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The Pamphlet Collection of Sir Robert Stout: Volume 54

Life Insurance is a Trade

Life Insurance is a Trade,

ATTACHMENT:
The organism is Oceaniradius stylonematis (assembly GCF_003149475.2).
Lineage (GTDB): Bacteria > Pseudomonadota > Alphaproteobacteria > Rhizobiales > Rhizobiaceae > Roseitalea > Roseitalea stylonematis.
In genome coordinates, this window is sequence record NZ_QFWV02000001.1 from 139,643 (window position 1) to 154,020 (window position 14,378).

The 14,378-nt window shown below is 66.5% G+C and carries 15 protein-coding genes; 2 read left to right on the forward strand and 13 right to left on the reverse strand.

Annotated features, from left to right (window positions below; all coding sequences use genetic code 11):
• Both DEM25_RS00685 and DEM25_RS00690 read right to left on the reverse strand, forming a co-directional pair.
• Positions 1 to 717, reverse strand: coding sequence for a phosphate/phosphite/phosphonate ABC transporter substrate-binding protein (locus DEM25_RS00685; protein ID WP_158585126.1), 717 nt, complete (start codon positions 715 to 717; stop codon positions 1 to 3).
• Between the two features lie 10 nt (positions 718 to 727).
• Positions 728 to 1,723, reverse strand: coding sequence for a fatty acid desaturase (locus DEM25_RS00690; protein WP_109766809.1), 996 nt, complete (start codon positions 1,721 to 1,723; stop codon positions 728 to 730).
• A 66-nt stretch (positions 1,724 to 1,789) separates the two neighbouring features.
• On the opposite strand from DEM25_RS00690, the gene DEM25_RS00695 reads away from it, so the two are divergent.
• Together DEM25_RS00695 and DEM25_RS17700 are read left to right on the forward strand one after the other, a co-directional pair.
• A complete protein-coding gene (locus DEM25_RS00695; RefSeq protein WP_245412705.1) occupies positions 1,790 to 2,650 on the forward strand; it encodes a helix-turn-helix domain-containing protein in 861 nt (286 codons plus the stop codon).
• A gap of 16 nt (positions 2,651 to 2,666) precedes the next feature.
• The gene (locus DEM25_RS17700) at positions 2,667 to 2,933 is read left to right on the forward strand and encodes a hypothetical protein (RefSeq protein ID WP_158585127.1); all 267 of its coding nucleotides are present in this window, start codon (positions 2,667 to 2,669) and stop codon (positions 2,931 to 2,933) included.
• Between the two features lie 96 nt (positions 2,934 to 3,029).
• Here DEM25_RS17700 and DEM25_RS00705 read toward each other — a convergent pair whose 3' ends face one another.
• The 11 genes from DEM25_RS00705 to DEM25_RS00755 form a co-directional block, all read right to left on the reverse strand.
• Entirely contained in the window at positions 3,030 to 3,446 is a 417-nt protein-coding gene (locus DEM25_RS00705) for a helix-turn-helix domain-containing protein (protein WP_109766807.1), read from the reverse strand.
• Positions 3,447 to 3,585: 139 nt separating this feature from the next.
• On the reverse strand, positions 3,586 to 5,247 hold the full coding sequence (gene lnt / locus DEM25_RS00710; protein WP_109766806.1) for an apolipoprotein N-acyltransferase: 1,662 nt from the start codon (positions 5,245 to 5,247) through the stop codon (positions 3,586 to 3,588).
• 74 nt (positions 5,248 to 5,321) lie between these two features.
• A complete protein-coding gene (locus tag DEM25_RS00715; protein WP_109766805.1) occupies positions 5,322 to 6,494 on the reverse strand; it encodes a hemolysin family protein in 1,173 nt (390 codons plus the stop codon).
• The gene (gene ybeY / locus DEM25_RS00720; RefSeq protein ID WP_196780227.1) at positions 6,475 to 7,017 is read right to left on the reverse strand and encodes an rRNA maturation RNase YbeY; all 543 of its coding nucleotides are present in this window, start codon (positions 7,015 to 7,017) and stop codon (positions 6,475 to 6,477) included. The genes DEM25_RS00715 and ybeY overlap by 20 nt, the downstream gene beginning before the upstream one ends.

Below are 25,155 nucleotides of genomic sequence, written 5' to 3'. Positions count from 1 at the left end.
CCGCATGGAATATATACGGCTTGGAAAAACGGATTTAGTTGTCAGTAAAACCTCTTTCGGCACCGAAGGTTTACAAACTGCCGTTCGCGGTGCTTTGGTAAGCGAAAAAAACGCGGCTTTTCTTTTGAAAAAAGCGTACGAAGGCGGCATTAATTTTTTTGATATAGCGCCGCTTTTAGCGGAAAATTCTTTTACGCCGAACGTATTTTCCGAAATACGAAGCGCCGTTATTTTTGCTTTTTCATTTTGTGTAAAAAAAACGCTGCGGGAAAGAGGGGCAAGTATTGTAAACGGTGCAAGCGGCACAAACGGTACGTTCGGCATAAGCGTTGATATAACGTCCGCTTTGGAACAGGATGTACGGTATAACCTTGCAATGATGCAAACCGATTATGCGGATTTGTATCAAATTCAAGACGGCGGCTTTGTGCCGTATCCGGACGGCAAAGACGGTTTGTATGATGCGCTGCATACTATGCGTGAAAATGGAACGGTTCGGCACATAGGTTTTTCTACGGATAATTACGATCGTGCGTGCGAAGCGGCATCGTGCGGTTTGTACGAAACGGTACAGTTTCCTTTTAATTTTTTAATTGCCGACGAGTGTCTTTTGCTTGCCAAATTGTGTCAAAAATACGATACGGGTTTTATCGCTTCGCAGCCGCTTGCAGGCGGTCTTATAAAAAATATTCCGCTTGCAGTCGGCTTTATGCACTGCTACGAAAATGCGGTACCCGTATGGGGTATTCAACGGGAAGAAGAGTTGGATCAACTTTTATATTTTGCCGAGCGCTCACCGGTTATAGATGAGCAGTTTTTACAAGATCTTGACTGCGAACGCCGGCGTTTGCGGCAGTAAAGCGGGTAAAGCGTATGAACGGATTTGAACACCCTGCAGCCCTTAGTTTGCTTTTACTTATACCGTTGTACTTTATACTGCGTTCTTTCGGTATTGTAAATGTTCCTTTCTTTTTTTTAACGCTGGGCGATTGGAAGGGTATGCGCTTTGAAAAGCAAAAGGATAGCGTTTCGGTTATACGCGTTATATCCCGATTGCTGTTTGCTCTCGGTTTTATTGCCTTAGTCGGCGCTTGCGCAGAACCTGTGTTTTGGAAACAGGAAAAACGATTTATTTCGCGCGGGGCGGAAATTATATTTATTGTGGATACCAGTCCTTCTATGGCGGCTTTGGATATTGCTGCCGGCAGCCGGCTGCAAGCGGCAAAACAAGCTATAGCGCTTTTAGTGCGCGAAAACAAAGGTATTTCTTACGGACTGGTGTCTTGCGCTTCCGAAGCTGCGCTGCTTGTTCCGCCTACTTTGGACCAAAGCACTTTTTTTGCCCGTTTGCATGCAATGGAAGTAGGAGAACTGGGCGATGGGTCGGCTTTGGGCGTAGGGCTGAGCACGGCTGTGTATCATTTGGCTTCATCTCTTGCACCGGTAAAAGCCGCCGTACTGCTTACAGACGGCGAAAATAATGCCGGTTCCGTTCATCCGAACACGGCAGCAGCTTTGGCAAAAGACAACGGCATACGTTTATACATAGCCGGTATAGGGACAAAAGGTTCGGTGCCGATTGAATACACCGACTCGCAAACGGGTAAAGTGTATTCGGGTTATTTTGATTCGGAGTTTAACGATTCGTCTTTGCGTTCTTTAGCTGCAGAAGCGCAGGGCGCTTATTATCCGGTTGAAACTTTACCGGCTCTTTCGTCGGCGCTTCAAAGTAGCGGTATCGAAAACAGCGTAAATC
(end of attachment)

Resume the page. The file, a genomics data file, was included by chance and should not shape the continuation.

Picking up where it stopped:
and that it must be conducted on business principles. It is true there are some points in which the transactions of a life office resemble those of a trust. In a trust the funds have to be carefully invested by the trustees in terms of their trust deed, or in accordance with rules laid down by the law courts; and in the same way the funds of a life office have to be carefully invested by the directors in the manner prescribed by the deed of partnership; and in both cases scrupulously accurate accounts page 4 must be kept of all the monetary transactions. Here, however, I think the similarity ceases. There is nothing in a trust at all analogous to the business carried on by every life insurance office. No trustees are permitted to enter into speculative transactions such as those that constitute the main business of life offices, namely, the guaranteeing of the payment of a fixed sum on the happening of an event depending on human life, which event may happen at some altogether uncertain time or not at all. Such transactions as even the purchase of reversions, which are habitually and very properly and advantageously entered into by modern life offices, would be quite unsuitable to trusts, which, from the nature of the case, require to have a steady income, and could not be carried on if the income were an uncertain or fluctuating profit dependent on the earlier or later death of the lives on which the reversions depend. The various processes essential to the granting of new policies, the keeping of an office in which proposals for insurance may be received from the public and inquiries answered, the medical examination of candidates for insurance, and all the other steps taken in connection with the issue of new policies, seem to me quite foreign to the idea of a trust. Still more alien from this idea is the payment of commission to agents or other persons introducing insurance, and when we contemplate the modern insurance company, of which we have now many examples, which has a head office located in a handsome and expensive building and officered by a highly-paid staff; also branch offices in all the important provincial towns, each with its resident secretary and clerks, and has, perhaps, in addition, several agency inspectors, whose object is to train up an army of agents to solicit insurances from the public—it is obvious we have an organisation which is wholly at variance with all ideas of a trust. The more correct view appears to be that a life insurance company is a trading partnership, of which the directors are the managing partners. In the case of a proprietary company the partners are the shareholders; but in the case of a mutual office, either the whole of the members or the participating members are the partners; and the rights of the partners and the powers of the directors are, or ought to be, strictly defined by the terms of the deed constituting the partnership. If now the manager of an insurance office takes up and acts on the idea that life insurance is a trust, it seems to me that this is likely to interfere—perhaps most seriously—with the success of his office. He will not be disposed to take the steps which experience shows to be necessary for the development of the business, and instead of sending out his emissaries in all directions to convince the public of their great need of life insurance, he will be content to sit in his arm-chair and attend to the few enlightened persons who come to him to effect insurances on their lives without the usual solicitation.